If you are not aware, BSA has issued new requirements, handbooks, and leader guides for Cub Scouts. This is a major overhaul of the program.
This new set of requirements will affect everyone in scouting. The surprising part is how it affects Boy Scout Troops.
As we have linked before, BSA through Scouter magazine and Bryan on Scouting has given us some summaries of the changes. We, as leaders, need an overview that tells us more.
All of the ranks have shifted to a model of core requirements, called “Required Adventures” and elective requirements, called “Elective Adventures.” The emphasis on “adventures” underlines the new system’s emphasis on action and participation in scouting-like activities. To do a full analysis would require more effort than is appropriate for a blog post. But a simple example can be used, such as the Tiger Cub requirements. The overview requirements say simply,
- Complete each of the following Tiger required adventures with your den or family:
- Backyard Jungle
- Games Tigers Play
- My Family’s Duty to God
- Team Tiger
- Tiger Bites
- Tigers in the Wild
- Complete one Tiger elective adventure of your den or family’s choosing.
- With your parent or adult partner, complete the exercises in the pamphlet How to Protect Your Children From Child Abuse: A Parent’s Guide, and earn the Cyber Chip award for your age.*
Tigers in the Wild includes the following requirements
1. With your adult partner, name and collect the Cub Scout Six Essentials you need for a hike. Tell your den leader what you would need to add to your list if it rains.
2. Go for a short hike with your den or family, and carry your own gear. Show you know how to get ready for this hike.
3. Do the following:
a. Listen while your leader reads the Outdoor Code. Talk about how you can be clean in your outdoor manners.
b. Listen while your leader reads the Leave No Trace Principles for Kids. Discuss why you should “Trash Your Trash.”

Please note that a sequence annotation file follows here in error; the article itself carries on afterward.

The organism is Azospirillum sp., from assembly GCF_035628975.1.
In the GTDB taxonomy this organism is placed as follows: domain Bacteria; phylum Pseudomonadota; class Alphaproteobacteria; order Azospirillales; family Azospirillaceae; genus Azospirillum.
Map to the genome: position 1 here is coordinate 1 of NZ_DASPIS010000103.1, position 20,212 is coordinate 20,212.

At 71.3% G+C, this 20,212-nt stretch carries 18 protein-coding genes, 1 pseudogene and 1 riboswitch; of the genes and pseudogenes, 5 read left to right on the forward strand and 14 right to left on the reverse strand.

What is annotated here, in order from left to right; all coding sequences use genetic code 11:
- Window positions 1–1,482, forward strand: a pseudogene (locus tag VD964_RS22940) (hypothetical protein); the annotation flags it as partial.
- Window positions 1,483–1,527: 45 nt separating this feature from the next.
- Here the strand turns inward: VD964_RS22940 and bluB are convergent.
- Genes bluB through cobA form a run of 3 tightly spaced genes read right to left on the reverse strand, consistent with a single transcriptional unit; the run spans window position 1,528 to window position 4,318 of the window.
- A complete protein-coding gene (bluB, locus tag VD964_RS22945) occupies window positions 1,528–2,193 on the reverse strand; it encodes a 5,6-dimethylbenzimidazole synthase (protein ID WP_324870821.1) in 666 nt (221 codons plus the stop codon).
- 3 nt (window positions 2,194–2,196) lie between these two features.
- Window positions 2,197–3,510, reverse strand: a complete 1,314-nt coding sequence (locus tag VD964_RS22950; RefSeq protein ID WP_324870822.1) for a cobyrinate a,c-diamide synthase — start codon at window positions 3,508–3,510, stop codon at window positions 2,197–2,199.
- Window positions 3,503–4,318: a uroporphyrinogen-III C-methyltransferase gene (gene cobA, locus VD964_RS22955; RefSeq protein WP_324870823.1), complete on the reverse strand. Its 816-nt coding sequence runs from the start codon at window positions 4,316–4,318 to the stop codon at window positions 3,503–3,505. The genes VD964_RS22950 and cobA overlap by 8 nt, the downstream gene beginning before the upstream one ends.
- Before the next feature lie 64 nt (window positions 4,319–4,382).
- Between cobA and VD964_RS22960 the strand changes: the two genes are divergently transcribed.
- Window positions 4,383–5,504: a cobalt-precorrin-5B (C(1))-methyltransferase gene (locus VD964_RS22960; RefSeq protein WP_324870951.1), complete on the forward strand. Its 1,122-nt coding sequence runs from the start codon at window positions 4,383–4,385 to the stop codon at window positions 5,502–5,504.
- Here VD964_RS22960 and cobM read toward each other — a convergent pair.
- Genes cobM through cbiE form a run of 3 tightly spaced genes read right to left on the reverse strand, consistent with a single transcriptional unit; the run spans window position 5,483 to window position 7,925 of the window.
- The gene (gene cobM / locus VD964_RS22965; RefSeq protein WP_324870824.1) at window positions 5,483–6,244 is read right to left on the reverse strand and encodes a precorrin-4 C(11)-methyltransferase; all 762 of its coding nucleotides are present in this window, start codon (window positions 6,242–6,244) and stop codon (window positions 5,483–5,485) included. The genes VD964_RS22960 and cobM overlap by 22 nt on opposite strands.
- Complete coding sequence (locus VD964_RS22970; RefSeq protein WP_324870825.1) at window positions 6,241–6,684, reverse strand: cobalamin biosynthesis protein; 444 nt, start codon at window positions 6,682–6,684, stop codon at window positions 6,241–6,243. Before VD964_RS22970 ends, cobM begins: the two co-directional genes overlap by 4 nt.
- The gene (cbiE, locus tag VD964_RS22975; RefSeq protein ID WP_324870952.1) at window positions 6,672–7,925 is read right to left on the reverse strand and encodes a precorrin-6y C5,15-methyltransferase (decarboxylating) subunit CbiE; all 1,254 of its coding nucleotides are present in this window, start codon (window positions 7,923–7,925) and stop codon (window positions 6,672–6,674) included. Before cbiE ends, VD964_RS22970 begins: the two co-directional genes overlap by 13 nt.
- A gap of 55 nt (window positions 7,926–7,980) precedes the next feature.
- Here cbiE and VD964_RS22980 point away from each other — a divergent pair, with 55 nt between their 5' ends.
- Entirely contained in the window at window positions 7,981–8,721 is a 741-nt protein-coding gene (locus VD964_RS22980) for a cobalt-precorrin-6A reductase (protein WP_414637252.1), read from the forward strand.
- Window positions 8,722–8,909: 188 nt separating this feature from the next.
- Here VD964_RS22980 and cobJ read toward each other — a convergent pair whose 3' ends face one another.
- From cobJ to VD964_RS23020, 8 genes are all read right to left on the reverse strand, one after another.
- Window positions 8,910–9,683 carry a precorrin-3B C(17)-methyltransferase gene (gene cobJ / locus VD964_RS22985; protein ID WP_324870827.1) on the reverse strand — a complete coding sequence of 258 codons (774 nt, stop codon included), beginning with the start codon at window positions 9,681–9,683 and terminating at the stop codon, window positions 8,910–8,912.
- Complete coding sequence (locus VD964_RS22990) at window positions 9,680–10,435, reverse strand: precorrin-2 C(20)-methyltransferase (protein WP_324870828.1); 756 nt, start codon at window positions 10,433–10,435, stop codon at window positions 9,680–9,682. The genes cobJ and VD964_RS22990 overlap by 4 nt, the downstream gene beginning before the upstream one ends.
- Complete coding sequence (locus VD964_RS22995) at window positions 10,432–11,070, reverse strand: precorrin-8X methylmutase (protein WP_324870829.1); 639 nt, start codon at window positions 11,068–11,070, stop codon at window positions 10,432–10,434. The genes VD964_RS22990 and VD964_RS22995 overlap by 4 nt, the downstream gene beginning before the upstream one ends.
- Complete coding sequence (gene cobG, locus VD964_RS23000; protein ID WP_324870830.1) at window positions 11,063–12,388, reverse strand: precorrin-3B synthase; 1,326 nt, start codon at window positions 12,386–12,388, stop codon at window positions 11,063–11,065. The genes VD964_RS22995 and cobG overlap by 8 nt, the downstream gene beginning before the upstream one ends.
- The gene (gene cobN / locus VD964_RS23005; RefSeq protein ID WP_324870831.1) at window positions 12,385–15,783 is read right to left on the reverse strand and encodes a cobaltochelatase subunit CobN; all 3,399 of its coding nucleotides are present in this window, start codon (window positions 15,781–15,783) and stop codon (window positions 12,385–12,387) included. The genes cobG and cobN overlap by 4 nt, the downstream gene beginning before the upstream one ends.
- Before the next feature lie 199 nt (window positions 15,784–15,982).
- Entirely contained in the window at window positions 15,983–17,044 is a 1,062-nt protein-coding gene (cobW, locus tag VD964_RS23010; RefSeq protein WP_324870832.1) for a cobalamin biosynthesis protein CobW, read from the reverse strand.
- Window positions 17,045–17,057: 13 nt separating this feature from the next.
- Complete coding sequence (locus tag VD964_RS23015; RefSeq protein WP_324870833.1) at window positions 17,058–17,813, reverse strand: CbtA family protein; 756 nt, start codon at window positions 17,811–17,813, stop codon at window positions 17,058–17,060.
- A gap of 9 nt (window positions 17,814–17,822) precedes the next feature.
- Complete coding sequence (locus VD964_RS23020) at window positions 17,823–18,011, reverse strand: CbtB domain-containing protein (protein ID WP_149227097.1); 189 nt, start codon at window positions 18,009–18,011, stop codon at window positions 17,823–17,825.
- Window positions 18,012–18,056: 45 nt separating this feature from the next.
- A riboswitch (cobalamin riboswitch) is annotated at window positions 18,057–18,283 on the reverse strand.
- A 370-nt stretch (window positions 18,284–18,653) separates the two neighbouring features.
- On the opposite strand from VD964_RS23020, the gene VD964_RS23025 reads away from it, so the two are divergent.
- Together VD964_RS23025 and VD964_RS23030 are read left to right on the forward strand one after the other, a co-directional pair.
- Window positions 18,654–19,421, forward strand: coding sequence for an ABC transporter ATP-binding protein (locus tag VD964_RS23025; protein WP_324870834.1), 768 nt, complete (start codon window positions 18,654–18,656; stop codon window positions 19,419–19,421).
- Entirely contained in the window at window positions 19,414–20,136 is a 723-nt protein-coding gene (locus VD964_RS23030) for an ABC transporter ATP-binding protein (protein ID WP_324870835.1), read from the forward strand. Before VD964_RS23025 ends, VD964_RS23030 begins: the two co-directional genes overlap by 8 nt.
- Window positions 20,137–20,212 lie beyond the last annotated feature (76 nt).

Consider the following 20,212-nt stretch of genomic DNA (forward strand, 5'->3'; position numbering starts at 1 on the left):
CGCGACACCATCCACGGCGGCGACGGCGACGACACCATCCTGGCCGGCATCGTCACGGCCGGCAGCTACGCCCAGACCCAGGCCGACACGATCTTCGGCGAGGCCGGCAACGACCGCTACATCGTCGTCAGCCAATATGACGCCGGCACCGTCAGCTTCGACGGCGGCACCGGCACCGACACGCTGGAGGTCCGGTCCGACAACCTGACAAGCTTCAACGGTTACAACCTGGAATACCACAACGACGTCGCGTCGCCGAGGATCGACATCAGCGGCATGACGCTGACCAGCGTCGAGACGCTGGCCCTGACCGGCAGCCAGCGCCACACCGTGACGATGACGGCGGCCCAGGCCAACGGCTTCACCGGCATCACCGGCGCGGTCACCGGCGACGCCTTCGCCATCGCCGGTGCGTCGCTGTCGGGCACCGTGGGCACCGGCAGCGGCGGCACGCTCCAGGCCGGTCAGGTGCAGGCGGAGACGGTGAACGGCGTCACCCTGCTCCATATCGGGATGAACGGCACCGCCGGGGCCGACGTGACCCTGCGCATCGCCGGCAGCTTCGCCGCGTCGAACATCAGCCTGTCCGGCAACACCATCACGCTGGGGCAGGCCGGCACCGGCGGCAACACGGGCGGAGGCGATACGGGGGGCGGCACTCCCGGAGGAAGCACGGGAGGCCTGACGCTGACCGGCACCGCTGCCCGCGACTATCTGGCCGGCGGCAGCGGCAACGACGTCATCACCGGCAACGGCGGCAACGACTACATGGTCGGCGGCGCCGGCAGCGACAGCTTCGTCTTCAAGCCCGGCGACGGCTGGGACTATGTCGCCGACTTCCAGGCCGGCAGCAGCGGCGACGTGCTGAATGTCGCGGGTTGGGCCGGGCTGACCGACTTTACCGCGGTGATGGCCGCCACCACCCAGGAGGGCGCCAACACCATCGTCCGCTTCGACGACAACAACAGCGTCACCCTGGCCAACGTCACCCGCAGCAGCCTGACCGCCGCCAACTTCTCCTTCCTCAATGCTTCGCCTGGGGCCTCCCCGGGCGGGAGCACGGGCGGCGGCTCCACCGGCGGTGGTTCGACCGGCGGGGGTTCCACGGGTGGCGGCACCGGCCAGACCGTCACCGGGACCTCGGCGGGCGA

c. Apply the Outdoor Code and Leave No Trace Principles for Kids on your Tiger den and pack outings. After one outing, share what you did to demonstrate the principles you discussed.
4. While on the hike, find three different kinds of plants, animals, or signs that animals have been on the trail. List what you saw in your Tiger Handbook.
5. Participate in an outdoor pack meeting or pack campout campfire. Sing a song and act out a skit with your Tiger den as part of the program.
6. Find two different trees and two different types of plants that grow in your area. Write their names in your Tiger Handbook.
7. Visit a nearby nature center, zoo, or another outside place with your family or den. Learn more about two animals, and write down two interesting things about them in your Tiger Handbook.
The new requirements mean that the Tiger (formerly Tiger Cubs) must participate in an outdoor pack meeting or campout campfire, visit a zoo or nature center, go on a hike, and use the Outdoor Code.
The old requirements for outdoor involvement were very simplistic:
5. Let’s Go Outdoors
Family – Go outside and watch the weather.
Den – With a crayon or colored pencil and a piece of paper, make a leaf rubbing.
Go See It – Take a hike with your den.
Character Connection: Faith